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Need a D.C. school-district map? Wear a disguise. Take a taxi to farm with two pumpkins. Tell them Ivan sent you.
When Mark Eckenwiler and his wife decided to move to the District in the fall of 1996, they had already picked out a school for their two sons: Peabody Elementary, which houses a premier early-childhood program on Capitol Hill. While his family waited back in Chicago, Eckenwiler came to Washington a few months early to scout out homes near the school. Before doing so, though, he needed to know exactly which houses fell inside the school’s boundaries.
No problem, Eckenwiler thought. He’d just make a quick call to the office of D.C. Public Schools (DCPS). Surely, they’d have a city map that outlined the boundaries.
The 38-year-old attorney would have had better luck asking the KGB to supply a guidebook to secret Soviet missile bases. When Eckenwiler made his first call to the school system, the person who answered the phone asked for his address. No, no, no, explained Eckenwiler. He didn’t have an address—that’s why he was calling. He needed a map so he could find a house in the right district.
Eckenwiler was directed to another office. Then another. But as he bounced from office to office, D.C.’s bureaucracy remained stoically silent: The only way to determine the corresponding school, they maintained, was to plug a specific address into “the system,” and it would spit out the appropriate school name.
“I never did get a map,” recalls Eckenwiler. “I got some vague contours of what the boundaries were, but no map.”
Eckenwiler’s not the only D.C. parent to have searched for a school-boundaries map and been stymied by the same mysterious “system.” Frustrated map-seekers all get the same story from DCPS: The District has no map of school boundaries to give out, but instead relies on a system that can only match addresses with schools. “I’ve never seen it,” says DCPS spokesperson Devonya Smith about the elusive map. “I went hunting high and low for a physical piece of paper, and I didn’t find one….I don’t think there is a physical map. It’s in the server system. I don’t think it’s printed.”
In the end, Eckenwiler simply rented a house and checked the address with “the system.” He’s since bought a Capitol Hill home and managed to stay within the Peabody boundaries. Years later, though, he’s still unnerved by the secrecy. “People acted as if it was some outlandish idea that you’d want an actual map, like it was a state secret,” says Eckenwiler. “I can get maps of my [patrol service areas], my wards, my [advisory neighborhood commissions]…but God forbid I should know what the actual school boundaries are.”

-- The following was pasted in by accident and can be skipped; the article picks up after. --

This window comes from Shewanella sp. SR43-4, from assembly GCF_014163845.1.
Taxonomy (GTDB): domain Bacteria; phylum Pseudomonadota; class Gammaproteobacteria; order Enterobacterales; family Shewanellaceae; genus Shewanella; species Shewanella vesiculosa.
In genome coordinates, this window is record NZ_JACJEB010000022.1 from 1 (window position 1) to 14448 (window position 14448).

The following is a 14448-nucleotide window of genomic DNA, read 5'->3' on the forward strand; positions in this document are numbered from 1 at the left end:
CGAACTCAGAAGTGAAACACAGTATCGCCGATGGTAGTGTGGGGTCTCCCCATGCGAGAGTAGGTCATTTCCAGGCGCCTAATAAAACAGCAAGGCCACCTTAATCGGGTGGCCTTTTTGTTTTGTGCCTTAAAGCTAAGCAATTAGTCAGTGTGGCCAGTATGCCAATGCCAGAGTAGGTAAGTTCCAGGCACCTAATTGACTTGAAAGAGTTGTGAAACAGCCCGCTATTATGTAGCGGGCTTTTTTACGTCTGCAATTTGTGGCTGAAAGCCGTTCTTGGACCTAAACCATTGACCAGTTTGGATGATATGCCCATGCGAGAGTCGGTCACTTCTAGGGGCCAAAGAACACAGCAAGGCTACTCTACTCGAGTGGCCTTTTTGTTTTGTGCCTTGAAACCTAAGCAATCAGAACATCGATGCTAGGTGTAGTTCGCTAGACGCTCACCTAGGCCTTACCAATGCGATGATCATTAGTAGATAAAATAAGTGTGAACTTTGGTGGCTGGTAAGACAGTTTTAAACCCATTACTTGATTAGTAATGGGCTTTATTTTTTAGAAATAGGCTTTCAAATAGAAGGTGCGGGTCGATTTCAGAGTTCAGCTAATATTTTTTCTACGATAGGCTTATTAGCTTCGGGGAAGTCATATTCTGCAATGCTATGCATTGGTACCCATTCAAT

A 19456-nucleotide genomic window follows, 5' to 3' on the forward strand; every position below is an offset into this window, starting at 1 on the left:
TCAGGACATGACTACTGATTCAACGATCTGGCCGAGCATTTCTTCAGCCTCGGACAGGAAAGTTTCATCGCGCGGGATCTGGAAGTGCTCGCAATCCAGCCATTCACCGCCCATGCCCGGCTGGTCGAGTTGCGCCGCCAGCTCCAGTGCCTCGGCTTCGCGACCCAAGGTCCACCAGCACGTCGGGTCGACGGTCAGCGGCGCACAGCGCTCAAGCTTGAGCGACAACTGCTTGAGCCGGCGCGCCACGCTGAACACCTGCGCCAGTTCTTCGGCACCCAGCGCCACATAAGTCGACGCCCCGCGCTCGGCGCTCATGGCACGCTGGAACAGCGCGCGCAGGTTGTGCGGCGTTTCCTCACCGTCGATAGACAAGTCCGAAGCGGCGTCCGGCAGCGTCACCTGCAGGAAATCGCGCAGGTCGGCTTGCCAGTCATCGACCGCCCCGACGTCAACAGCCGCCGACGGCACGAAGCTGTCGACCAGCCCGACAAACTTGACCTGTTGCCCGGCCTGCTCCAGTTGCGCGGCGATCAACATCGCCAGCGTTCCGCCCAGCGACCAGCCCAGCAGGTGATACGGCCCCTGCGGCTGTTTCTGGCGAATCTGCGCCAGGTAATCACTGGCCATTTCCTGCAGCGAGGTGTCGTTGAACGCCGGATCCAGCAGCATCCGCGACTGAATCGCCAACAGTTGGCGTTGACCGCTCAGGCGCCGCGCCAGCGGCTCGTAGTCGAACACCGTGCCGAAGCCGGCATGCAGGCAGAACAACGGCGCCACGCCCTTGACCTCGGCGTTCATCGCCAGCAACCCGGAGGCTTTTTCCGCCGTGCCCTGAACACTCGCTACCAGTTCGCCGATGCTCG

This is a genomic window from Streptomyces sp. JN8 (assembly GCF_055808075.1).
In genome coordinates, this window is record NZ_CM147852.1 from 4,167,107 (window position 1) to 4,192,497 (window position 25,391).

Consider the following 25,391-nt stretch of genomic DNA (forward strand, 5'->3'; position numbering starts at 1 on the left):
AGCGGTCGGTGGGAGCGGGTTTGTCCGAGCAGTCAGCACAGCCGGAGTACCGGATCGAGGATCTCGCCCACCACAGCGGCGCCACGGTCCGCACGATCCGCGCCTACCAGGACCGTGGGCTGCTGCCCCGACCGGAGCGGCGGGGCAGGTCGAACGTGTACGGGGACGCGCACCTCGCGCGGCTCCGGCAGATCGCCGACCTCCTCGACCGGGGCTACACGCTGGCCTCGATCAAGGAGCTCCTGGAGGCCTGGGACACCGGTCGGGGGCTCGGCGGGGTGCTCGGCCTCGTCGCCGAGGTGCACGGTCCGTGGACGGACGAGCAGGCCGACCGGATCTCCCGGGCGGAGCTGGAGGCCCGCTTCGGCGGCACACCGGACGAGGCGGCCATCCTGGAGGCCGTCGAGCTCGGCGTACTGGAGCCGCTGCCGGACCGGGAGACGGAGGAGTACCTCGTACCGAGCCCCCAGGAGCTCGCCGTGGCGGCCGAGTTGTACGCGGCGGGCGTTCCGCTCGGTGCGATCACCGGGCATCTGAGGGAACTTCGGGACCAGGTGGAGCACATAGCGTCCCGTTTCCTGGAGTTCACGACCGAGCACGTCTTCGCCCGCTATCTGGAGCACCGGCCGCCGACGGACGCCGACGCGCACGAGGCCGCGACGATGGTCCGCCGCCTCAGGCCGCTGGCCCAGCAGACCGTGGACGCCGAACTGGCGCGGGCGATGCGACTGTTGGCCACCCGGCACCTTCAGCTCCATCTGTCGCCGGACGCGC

Like any secretive government bureaucracy worth its jackboots, DCPS has now bred an underground. Shaw resident Nick Keenan began his path to being a samizdat cartographer a few weeks ago, with a simple phone call to the school system’s offices.
At the time, Keenan’s neighbors and school officials were embroiled in controversy about the Garrison Elementary School playground, which the Metropolitan Baptist Church had been using as its own private parking lot. Neighbors were lining up on all sides of the debate, so Keenan thought he’d figure out just which houses came within the school boundaries and were most affected by the parking dispute.
Like Eckenwiler, Keenan made his first call to the DCPS office. The staffer there told him to call the school. “Basically, I was bounced about six or seven places,” says Keenan. “Every place I went the answer was the same: What was the address?”
But in the dissident tradition of Andrei Sakharov, Keenan decided to outsmart “the system.” He started to list off a number of addresses to see if he could piece together the boundary line on his own. But the authorities soon figured him out. “After the second one, they said the computer was down,” says Keenan.
Keenan has since mailed in a Freedom of Information Act request, seeking a map or even just a listing of school boundaries. And he thinks there’s something a little sinister about the missing map. Having “secret boundaries,” as he calls them, allows DCPS officials to change them without alerting parents. The secrecy also gives the school district leverage over parents. If a parent or child starts to cause trouble, reasons Keenan, officials could claim that the child does not live within the boundaries of the school and have him or her transferred to some academic Siberia. “That’s something that’s completely nonrebuttable by parents, because they can’t find out what the boundaries are,” says Keenan.
School officials say there is no such conspiracy afoot. They add that they’re in the process of implementing a new “system”—an unintentionally ominous promise.
Schools currently rely on something called the Student Information System to provide information on school boundaries, says Ulysses Keyes, director of information services for DCPS. But Keyes says DCPS is working on a new $3.5 million setup that will include updated information on school boundaries. The new system will also be accessible to parents and others online. “The school system is in the process of determining new boundaries,” says Keyes. “After that is done, that will be part of our job, to literally draw in and produce the kind of maps you’re talking about now.”
Keenan—who isn’t quite ready to fire up the mimeograph machine and secure a safe house—is nonetheless not holding his breath. “If they do it the way they do it now, that’s not a really meaningful release of information,” says Keenan. But if the system includes online access to all boundary information, including maps, Keenan’s all for it. “I think that would be responsible,” he says. But he’ll wait for the wall to come down before he starts celebrating. CP